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Green Living,  Sustainable Crafts

How to Make a Fall Beeswax Leaf Garland 

Last Updated on September 28, 2023

Come learn how to create a natural fall garland using wax-dipped leaves! It’s a fun, easy and sustainable autumn craft project that the whole family can enjoy (with supervision during the hot wax part of course). Wax leaf garlands can be hung anywhere, though they look especially beautiful strung across a sunny window, fireplace mantle, stairwell banister or even a porch railing. 

Making beeswax leaf garlands is a fantastic way to celebrate the changing seasons and bring a little piece of the great outdoors inside to enjoy, just like dried citrus garlands! Especially here on the Central Coast of California where the seasons don’t change very dramatically, our colorful leaf garlands bring me so much joy. They really enhance the fall vibes. This also gave us the perfect excuse to get outside and visit our local park to forage for the most beautiful leaves.

See 17 other wonderful winter garden activities and projects to do indoors here.

A birds eye view of the ingredients needed to make a beeswax leaf garland. Many colorful leaves are scattered throughout the area, a few sheets of parchment paper, a wooden bowl full of beeswax pastilles, a white bowl of small wooden clothespins, and a roll of twine.

Supplies Needed

  • Leaves. The more bright and colorful, the better! Don’t be afraid to mix various shapes and sizes.
  • Beeswax (or vegan wax alternative). The amount needed depends on your dipping pot and how many leaves you have. You’ll want at least ¼ to ½” of wax in the bottom of the pan after melting. About ½ cup to 1 cup of beeswax pastilles should be plenty. You can always melt more! 
  • A double boiler* See notes below.
  • Parchment paper or wax paper
  • Jute twine, string, or other similar material to hang the leaves from. A string of twinkle lights can create a beautiful wax leaf garland too!
  • Optional: Petite clothespins or clips to connect the leaves to the garland. I love using them because it makes it SO easy to attach and adjust the leaves, plus the pins themselves are really cute! But if your string is fine enough, you can also tie it directly around the leaf stems.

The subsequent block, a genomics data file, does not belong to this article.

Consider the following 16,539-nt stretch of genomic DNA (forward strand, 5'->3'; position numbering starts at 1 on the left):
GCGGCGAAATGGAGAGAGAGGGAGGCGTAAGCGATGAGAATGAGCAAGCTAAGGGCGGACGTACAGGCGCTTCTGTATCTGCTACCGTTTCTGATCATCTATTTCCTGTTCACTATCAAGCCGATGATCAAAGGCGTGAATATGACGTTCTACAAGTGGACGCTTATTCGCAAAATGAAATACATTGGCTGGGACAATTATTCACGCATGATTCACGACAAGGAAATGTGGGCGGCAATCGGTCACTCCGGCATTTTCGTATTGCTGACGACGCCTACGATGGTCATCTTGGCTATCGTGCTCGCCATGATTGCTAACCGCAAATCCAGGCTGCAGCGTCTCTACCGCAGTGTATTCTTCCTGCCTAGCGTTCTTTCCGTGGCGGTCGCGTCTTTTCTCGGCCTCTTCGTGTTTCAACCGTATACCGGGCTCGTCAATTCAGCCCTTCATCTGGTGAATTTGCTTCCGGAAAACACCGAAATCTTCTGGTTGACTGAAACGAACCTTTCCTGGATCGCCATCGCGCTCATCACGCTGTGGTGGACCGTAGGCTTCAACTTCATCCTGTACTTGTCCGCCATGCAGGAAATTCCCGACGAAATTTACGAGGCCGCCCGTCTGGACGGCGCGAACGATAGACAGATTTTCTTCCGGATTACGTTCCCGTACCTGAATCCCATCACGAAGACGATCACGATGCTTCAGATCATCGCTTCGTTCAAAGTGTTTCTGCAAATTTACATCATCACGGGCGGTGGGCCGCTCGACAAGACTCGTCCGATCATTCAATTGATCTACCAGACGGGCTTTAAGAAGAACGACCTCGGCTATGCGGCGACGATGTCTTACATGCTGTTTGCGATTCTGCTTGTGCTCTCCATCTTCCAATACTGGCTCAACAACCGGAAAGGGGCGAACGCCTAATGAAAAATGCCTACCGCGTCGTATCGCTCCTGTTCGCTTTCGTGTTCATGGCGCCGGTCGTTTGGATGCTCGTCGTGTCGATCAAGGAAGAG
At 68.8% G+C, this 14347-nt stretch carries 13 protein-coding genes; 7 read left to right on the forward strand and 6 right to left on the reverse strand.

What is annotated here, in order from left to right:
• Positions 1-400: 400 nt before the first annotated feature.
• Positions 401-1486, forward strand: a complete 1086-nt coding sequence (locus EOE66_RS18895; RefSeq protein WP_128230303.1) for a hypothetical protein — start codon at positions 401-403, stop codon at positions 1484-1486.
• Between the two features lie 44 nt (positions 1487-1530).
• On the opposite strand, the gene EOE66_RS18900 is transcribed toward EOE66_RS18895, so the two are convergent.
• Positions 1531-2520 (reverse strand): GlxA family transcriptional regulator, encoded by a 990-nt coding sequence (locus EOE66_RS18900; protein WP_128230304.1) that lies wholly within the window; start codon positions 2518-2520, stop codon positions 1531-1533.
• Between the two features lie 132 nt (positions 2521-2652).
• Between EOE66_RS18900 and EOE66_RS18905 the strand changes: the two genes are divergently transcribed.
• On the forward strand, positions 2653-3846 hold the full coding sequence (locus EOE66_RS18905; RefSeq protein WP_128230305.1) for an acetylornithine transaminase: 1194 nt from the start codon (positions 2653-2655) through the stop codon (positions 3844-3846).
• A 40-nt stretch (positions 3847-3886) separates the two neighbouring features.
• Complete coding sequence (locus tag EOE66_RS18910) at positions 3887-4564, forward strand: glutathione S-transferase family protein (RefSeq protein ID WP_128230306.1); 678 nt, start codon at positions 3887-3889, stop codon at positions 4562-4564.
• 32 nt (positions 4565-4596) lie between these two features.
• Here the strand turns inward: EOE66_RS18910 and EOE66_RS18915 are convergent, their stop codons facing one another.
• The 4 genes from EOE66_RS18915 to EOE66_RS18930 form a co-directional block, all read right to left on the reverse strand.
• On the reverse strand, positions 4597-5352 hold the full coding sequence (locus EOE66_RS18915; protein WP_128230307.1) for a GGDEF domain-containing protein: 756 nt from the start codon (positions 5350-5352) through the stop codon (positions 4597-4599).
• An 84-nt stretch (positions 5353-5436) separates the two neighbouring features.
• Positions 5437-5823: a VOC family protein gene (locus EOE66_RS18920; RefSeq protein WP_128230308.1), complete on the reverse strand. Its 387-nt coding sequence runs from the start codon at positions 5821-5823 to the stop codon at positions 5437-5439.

A close up image of a roll of twine, small wooden clothespins, and waxed leaves to make a beeswax leaf garland.

Double Boiler Notes

It’s best to heat beeswax via a double boiler rather than in a single pan directly on the stove because beeswax is highly flammable. It can smoke and actually catch fire if it gets too hot, much like grease! To create your own double boiler, choose a smaller pot, pan, or glass bowl that can rest on top or or partially nestle inside the lower pot of boiling water (but not fit completely inside, you don’t want it resting on the bottom of the lower pot). 

Since it can be a bit messy to clean up, some folks use an old or dedicated pan for beeswax. We don’t find that necessary though! For easy clean-up, simply re-heat the pot of beeswax, pour off any leftover wax to save for another project, wipe out the pot or pan with a paper towel, then wash well with soap and hot water (use the hot water from the double boiler!). 

Two pots nestled inside each other to create a double boiler. The top pot has beeswax pastilles inside, ready to be melted.
I created a double boiler by nesting a smaller pot inside a slightly larger one.

Tips for success

It’s really simple and straightforward to make a beeswax leaf garland. Cliff notes: dip leaves in wax and hang. Lol! But here are a few tips that will make things even easier and create the most beautiful, long-lasting beeswax leaf garland possible:

  • Use fallen, flat leaves. For the best results, collect leaves that have naturally fallen off the tree already. They’ll usually contain less moisture than those plucked fresh from the tree and preserve better in wax. Collect fairly flat leaves rather than ones that are already beginning to curl, and avoid leaves that are crispy and dry. 

  • Press the collected leaves in a book for 24 to 48 hours before you make your beeswax leaf garland (but not much longer or they’ll start to lose color). Flattened leaves are far easier to dip in wax, will dry more flat, and the coating of wax will be more even. Try to keep the stems laying fairly straight and away from the leaf while pressing. Add weight on top of the book as needed.